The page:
White House Press Secretary Sean Spicer denied Thursday President Trump would sign a “religious freedom” order enabling sweeping anti-LGBT discrimination — at least for the time being — by asserting a directive along those lines won’t be signed “right now.”
Spicer made the remarks under questioning from CBS News’ Major Garrett on a draft executive order circulating among federal advocacy groups that would green light discrimination on the basis of the religious objections to same-sex marriage, premarital sex, abortion and transgender status.
“There is right now no executive orders that are official or able to read out,” Spicer said. “We maintain that. There’s nothing new on that front. There are a lot of ideas that are being floated out. I mentioned this the last couple days, but that doesn’t mean — part of it as the president does all the time, he asks for input, he asks for ideas, and on a variety of subjects, there are staffing procedures where people have a thought, or an idea, and it goes through the process, but until the president makes up his mind and gives feedback and decides that that’s final, there’s nothing to announce.”
The draft order — first reported by The Nation and obtained by the Washington Blade — became public around the time Trump spoke at the National Prayer Breakfast amid speculation the president would sign the order and unveil it to the audience, which typically consists of social conservatives who may welcome policy on “religious freedom” enabling anti-LGBT discrimination.
Spicer downplayed the possibility Trump would sign the executive order after responding to another question from the Christian Broadcasting Network’s Jennifer Wishon, who referenced Trump’s speech at the breakfast and asked about ways the president could ease the perceived tension between religious freedom and government mandates.
Acknowledging “a line” between the two areas, Spicer said “we have freedom of religion in this country,” which allows people to “practice their religion, express their religion and express areas of their faith without reprisal.”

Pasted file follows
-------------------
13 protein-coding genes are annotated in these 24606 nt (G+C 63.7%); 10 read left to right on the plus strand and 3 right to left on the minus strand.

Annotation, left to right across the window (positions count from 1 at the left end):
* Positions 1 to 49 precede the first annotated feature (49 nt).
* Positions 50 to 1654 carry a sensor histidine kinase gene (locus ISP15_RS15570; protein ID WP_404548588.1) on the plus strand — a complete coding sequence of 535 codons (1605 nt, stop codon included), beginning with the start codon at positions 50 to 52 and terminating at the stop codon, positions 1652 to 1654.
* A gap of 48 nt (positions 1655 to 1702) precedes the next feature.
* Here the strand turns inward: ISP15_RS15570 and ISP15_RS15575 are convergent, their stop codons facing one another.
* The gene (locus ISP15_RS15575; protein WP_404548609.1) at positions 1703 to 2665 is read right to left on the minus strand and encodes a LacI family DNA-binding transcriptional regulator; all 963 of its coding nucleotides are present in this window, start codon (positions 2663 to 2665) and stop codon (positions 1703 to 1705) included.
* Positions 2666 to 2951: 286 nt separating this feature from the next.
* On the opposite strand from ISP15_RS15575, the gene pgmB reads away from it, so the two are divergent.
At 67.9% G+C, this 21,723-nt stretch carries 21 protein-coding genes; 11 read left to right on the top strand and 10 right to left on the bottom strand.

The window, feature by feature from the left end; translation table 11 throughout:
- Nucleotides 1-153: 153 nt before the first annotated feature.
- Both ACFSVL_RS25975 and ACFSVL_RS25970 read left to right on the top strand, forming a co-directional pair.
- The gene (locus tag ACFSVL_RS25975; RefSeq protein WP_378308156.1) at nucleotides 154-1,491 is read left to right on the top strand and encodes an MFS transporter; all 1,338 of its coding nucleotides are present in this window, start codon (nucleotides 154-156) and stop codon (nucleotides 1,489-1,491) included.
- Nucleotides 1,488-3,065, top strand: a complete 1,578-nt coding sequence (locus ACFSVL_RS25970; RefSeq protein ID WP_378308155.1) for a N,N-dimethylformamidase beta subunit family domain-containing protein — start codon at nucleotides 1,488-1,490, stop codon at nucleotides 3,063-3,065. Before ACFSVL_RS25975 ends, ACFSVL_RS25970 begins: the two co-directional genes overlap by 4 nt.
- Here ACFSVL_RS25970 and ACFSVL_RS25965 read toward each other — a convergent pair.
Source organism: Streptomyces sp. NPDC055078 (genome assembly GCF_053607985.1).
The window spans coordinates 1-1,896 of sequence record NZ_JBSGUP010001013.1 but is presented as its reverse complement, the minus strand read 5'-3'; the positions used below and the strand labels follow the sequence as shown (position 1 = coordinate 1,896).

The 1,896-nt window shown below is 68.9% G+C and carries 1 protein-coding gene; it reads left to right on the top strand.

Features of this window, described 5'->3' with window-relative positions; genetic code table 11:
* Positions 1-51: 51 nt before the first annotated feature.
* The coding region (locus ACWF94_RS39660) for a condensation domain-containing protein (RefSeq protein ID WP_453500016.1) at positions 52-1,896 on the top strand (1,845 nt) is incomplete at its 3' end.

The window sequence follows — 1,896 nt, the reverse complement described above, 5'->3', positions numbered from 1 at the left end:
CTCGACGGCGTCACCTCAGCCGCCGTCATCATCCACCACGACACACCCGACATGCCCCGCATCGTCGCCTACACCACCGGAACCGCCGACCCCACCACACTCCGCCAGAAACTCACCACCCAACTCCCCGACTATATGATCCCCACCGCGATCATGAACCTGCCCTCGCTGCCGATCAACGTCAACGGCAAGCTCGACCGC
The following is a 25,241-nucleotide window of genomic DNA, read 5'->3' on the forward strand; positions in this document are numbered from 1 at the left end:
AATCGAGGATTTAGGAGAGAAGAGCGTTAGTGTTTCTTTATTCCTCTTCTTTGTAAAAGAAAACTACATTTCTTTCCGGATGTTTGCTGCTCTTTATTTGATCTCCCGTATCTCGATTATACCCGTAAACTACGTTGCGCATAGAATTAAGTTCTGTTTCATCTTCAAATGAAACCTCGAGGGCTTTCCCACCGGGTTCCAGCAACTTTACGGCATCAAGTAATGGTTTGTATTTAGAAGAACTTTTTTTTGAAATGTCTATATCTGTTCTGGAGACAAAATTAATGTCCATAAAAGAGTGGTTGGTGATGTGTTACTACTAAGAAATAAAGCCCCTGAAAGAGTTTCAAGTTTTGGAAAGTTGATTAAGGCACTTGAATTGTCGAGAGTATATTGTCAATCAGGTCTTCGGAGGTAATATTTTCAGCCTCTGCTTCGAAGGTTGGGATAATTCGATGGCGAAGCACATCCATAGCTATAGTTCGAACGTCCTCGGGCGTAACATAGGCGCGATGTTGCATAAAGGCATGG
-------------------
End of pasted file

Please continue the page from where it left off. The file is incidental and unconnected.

“And I think that pendulum sometimes swings the other way in the name of political correctness, and I think the president and the vice president both understand that one of the things that makes this country, our democracy so great is our ability to express our religion, to believe a faith, to express it, to live by it,” Spicer said.
Spicer added “the important part” of religious freedom is allowing a “small business owner or employee who wants to have a degree of expression of faith at the company.”
“Too often those voices gets pushed out in the name of political correctness,” Spicer said. “So he’s going to continue to make sure that we not only speak up for it, but find ways in which we can keep that line a little less blurred and make sure that the pendulum doesn’t swing against people.”
Spicer added, “We shouldn’t impose a religion on anybody. We’re free to express a religion or not have one. That’s obviously … an equally valid way of living your life, but at the same time, I think people who want to express their faith shouldn’t be ostracized because they want to live that.”
Amid LGBT rights advances, the issue of “religious freedom” has risen to the fore as states have considered measures that would institute religious carve-outs for individuals and businesses seeking to engage in discrimination. On the same day as the Thursday news briefing, the Republican-controlled Virginia House of Delegates approved a measure that critics say would give taxpayer-funded agencies and service providers a license to discriminate against LGBT people in the name of “religious freedom.”
Asked by CBS News about whether the pendulum has swung too far against religious freedom, Spicer pointed to lawsuits filed by Hobby Lobby and Little Sisters of the Poor against the contraception mandate in Obamacare.
“I think there’s several businesses, several institutions, Catholic institutions and others that have been mandated or apparently attempted to mandate certain things that they may or may not do, or how they have to treat their employees,” Spicer said. “Those are instances where clearly the pendulum swinging a different way, where you are not carving out institutions or the ability for privately held businesses to conduct themselves to their faith or their moral compass. So there’s clearly a lot of evidence in the last couple years of the government coming in with regulations and policies that have frankly denied people the ability to live according to their faith.”
Asked to clarify whether those kinds of mandates amount to discrimination, Spicer said, “I think it’s a pendulum, and where the president is he wants to make sure you don’t penalize someone for wanting to express their faith and to the extent that we can keep that line a little less blurred and allow people who don’t believe in a faith or have an opposing faith, making sure that they are equally comfortable in the workplace.”
“But we shouldn’t penalize people or make them abide by certain policies or regulations, which are in direct contradiction to their faith,” Spicer concluded.